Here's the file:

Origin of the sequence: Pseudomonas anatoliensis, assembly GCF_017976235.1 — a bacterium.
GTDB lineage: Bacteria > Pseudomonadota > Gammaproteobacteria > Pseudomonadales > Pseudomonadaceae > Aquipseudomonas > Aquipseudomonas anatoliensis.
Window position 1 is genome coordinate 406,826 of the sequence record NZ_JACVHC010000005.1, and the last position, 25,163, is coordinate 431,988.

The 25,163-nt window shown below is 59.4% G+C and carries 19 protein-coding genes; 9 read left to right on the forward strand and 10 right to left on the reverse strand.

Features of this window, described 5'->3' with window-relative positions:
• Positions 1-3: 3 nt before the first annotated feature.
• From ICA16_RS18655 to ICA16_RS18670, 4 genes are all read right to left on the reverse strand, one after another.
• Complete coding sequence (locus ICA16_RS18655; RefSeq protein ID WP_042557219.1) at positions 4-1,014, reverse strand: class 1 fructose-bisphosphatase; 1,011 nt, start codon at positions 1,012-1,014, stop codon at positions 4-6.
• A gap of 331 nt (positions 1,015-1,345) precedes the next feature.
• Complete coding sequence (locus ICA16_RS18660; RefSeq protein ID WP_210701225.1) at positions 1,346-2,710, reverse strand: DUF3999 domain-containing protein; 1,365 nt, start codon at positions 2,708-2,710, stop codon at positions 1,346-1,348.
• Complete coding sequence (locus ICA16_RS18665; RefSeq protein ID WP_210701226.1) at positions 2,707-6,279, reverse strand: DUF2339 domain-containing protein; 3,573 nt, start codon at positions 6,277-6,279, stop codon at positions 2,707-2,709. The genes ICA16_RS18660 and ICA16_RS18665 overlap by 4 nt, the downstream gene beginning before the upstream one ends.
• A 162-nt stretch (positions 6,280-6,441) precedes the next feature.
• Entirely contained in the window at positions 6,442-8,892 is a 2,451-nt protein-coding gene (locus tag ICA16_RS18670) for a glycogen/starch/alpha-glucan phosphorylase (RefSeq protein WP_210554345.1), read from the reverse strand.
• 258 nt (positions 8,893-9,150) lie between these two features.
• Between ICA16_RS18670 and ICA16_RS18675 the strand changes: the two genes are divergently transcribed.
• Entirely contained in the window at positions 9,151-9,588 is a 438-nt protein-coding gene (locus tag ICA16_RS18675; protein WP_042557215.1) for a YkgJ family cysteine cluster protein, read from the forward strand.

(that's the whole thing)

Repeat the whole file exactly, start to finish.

Origin of the sequence: Pseudomonas anatoliensis, assembly GCF_017976235.1 — a bacterium.
GTDB lineage: Bacteria > Pseudomonadota > Gammaproteobacteria > Pseudomonadales > Pseudomonadaceae > Aquipseudomonas > Aquipseudomonas anatoliensis.
Window position 1 is genome coordinate 406,826 of the sequence record NZ_JACVHC010000005.1, and the last position, 25,163, is coordinate 431,988.

The 25,163-nt window shown below is 59.4% G+C and carries 19 protein-coding genes; 9 read left to right on the forward strand and 10 right to left on the reverse strand.

Features of this window, described 5'->3' with window-relative positions:
• Positions 1-3: 3 nt before the first annotated feature.
• From ICA16_RS18655 to ICA16_RS18670, 4 genes are all read right to left on the reverse strand, one after another.
• Complete coding sequence (locus ICA16_RS18655; RefSeq protein ID WP_042557219.1) at positions 4-1,014, reverse strand: class 1 fructose-bisphosphatase; 1,011 nt, start codon at positions 1,012-1,014, stop codon at positions 4-6.
• A gap of 331 nt (positions 1,015-1,345) precedes the next feature.
• Complete coding sequence (locus ICA16_RS18660; RefSeq protein ID WP_210701225.1) at positions 1,346-2,710, reverse strand: DUF3999 domain-containing protein; 1,365 nt, start codon at positions 2,708-2,710, stop codon at positions 1,346-1,348.
• Complete coding sequence (locus ICA16_RS18665; RefSeq protein ID WP_210701226.1) at positions 2,707-6,279, reverse strand: DUF2339 domain-containing protein; 3,573 nt, start codon at positions 6,277-6,279, stop codon at positions 2,707-2,709. The genes ICA16_RS18660 and ICA16_RS18665 overlap by 4 nt, the downstream gene beginning before the upstream one ends.
• A 162-nt stretch (positions 6,280-6,441) precedes the next feature.
• Entirely contained in the window at positions 6,442-8,892 is a 2,451-nt protein-coding gene (locus tag ICA16_RS18670) for a glycogen/starch/alpha-glucan phosphorylase (RefSeq protein WP_210554345.1), read from the reverse strand.
• 258 nt (positions 8,893-9,150) lie between these two features.
• Between ICA16_RS18670 and ICA16_RS18675 the strand changes: the two genes are divergently transcribed.
• Entirely contained in the window at positions 9,151-9,588 is a 438-nt protein-coding gene (locus tag ICA16_RS18675; protein WP_042557215.1) for a YkgJ family cysteine cluster protein, read from the forward strand.